Much like living in isolation during a global pandemic, learning is abstract, challenging and often relies heavily on effective communication channels between stakeholders, along with a plethora of other factors that can be hidden in plain sight, to yield successful progress.
Some of our preconceptions and beliefs have been challenged in recent years thanks to the rise in our understanding of neuroscience and the mechanics of how we learn while improving our practical application of theories to a classroom context along with making evidence-informed decisions around technology to aid learning and teaching. We now also understand fairly well that experts and novices not only think but learn differently when compared to one another, however everyone has the ability to be both an expert in a particular area or domain whilst also being a novice in another. Such is the beauty of both how our brains work and the vast expanse of the sum of all human knowledge.
In a rather recent and topical social media debate, which can feel akin to an echo chamber at times, has been the ongoing discussion of how we should be facilitating learning with (not for!) our students at a time of online learning; synchronous or asynchronous learning?
Coupled with this, schools seek to communicate more than they ever did with parents as they know the vitally important role they too play within education. As stakeholders, parents are invested in supporting their children, clear plans are communicated by schools while parents and students answer surveys to give schools feedback on the journey so far and how they might go about adapting their offering. The potential problems is that surveys will do two things; provide a soundboard to hold teachers to account and reveal the two ends, quantity vs quality, of the expectation spectrum regarding online learning. Many teachers are learning new skills at an unprecedented rate ready to harness their potential while all leaders of learning are indirectly moderating their output to ensure they systematically improve their new classrooms.
It still rings true, when Lydgate wrote “You can please some of the people all of the time, you can please all of the people some of the time, but you can’t please all of the people all of the time”. Whatever happens, we must remember that context is indeed still king and we all have to trust one another ensuring we supplement one another, rather than judge, as we are all responsible for online learning; teachers, students and parents.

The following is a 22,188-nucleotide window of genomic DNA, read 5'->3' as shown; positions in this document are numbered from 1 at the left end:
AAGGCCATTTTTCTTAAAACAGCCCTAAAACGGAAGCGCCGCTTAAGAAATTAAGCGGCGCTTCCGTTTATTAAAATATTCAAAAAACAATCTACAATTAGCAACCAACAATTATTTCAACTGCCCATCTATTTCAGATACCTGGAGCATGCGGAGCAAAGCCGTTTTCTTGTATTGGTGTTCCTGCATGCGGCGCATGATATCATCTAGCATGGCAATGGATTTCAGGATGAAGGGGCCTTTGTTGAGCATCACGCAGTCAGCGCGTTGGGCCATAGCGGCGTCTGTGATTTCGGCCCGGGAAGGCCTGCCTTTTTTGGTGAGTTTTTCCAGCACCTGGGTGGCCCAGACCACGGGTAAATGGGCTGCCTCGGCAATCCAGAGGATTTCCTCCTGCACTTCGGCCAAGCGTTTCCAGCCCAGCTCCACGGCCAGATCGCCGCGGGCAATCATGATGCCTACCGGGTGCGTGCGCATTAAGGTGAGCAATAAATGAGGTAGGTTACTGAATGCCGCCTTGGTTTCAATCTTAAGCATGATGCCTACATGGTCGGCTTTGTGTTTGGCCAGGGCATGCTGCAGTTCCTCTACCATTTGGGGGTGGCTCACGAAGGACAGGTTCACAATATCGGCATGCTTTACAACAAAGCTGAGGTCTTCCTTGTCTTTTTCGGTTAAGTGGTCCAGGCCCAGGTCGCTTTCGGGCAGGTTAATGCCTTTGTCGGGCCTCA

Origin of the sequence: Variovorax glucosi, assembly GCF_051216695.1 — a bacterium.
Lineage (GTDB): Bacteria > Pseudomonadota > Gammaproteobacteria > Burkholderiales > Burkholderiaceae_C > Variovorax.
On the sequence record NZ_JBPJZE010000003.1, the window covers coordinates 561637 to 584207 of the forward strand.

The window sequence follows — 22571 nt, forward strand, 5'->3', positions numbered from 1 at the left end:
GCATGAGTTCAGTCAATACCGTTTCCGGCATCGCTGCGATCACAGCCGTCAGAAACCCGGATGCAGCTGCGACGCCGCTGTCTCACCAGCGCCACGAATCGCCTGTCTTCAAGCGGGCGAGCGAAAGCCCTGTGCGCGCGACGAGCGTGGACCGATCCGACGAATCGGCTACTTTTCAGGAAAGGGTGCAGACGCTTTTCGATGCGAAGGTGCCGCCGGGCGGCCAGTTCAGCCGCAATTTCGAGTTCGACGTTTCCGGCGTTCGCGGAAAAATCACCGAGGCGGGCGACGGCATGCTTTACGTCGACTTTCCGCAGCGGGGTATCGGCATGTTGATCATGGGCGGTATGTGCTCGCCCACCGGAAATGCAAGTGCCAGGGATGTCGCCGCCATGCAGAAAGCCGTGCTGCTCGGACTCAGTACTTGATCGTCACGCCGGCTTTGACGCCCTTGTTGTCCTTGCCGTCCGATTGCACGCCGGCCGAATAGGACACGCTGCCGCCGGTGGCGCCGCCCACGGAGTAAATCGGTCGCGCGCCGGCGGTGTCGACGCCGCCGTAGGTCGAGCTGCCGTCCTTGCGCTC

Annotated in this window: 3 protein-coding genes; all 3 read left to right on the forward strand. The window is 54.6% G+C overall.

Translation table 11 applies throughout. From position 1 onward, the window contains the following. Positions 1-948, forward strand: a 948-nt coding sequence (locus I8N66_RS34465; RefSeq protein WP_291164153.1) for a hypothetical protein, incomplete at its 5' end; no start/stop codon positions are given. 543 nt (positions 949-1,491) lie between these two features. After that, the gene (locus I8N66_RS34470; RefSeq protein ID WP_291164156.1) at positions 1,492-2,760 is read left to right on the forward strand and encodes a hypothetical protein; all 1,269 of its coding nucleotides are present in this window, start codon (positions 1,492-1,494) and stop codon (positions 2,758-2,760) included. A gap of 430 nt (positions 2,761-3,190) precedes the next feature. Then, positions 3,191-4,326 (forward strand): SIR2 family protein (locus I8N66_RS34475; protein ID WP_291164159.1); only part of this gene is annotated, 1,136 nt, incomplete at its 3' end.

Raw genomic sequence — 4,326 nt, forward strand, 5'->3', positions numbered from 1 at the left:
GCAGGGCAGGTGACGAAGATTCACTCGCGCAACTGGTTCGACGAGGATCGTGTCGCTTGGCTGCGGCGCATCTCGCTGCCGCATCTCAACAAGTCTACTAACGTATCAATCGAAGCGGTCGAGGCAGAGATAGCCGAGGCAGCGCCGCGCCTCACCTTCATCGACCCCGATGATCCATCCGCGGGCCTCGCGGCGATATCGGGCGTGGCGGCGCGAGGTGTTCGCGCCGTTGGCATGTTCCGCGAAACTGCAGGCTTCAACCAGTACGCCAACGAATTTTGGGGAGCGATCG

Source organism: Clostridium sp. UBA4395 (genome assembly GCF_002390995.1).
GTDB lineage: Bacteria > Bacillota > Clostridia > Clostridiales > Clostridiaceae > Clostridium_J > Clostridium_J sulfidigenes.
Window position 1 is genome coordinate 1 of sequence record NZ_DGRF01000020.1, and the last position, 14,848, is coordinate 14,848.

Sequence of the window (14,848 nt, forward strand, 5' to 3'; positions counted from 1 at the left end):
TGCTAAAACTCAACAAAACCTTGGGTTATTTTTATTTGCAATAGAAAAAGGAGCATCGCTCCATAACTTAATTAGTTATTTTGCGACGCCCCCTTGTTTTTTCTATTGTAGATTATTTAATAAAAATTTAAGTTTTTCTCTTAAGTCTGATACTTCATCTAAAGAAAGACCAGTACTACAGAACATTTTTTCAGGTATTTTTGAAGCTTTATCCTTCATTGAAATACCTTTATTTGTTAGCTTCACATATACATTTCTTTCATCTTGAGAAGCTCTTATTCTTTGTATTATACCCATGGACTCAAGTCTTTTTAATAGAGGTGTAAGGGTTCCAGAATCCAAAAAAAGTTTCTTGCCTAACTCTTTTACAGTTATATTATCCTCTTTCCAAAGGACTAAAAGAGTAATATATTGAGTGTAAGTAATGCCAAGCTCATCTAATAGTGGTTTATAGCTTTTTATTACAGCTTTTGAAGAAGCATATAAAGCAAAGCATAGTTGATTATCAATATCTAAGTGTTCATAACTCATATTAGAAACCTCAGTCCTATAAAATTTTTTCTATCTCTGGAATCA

Whilst we live in challenging times, as professionals, we are leading learning in a new direction that is both a best fit for our school context and one that is equitable for all individuals. Equity can be challenging in itself to define given that its meaning has multiple modes: opportunity, outcomes, resourcing, free from bias, inclusivity and support to name a few strands of an equitable education. Coupled with this is the need for flexibility in a time where there are so many unknowns and the routine of school is, compared to our previous paradigm, a shift for all of us and a route to carefully navigate new and innovative ways of working.
This begs the obvious question of whether or not online schooling should be completed live to simulate as close to a real-time experience as possible; enabling human connectivity and dynamism so that learning forges on despite the geographic location differences. Rivalling this is a virtual schooling where you work at your own pace and complete a series of preordained and recorded tasks throughout your chosen daily learning hours which can arguably leave the learner feeling more isolated and will likely come to a crossroads in terms of unsustaining motivation if there isn’t clarity on how knowledge builds on knowledge in those curriculum areas.
Whether we like it or not we are back to the debate of synchronous vs asynchronous again. In order to be equitable, flexible, connected and sustainable for teachers and students the truth is we need a mixture of both methodologies. While our contexts are different in schools, we know that students thrive when given the chance to engage in a collaborative process that enables passionate exploration and discussions around new learning. The flip side to this is that not every student wishes to contribute in an online setting, much like the safer confines of a classroom, so providing a varied diet of synchronous and asynchronous lessons for students can only be a positive as it will appeal to all learners, offer a balance between flexibility and rigidity while also focusing on quality over quantity.
It is worth noting that not all live lessons need to be live for the duration of the lesson nor be focused purely on new material, it’s a great opportunity to hold question and answer sessions, provide feedback to smaller groups, complete low-stakes quizzes or simply connect with your learners. I shared the infographic below with staff at BISAD, and here on Twitter, to give a few ideas for live lessons and make the point that live online teaching can and should be sustainable, purposeful and equitable for all stakeholders.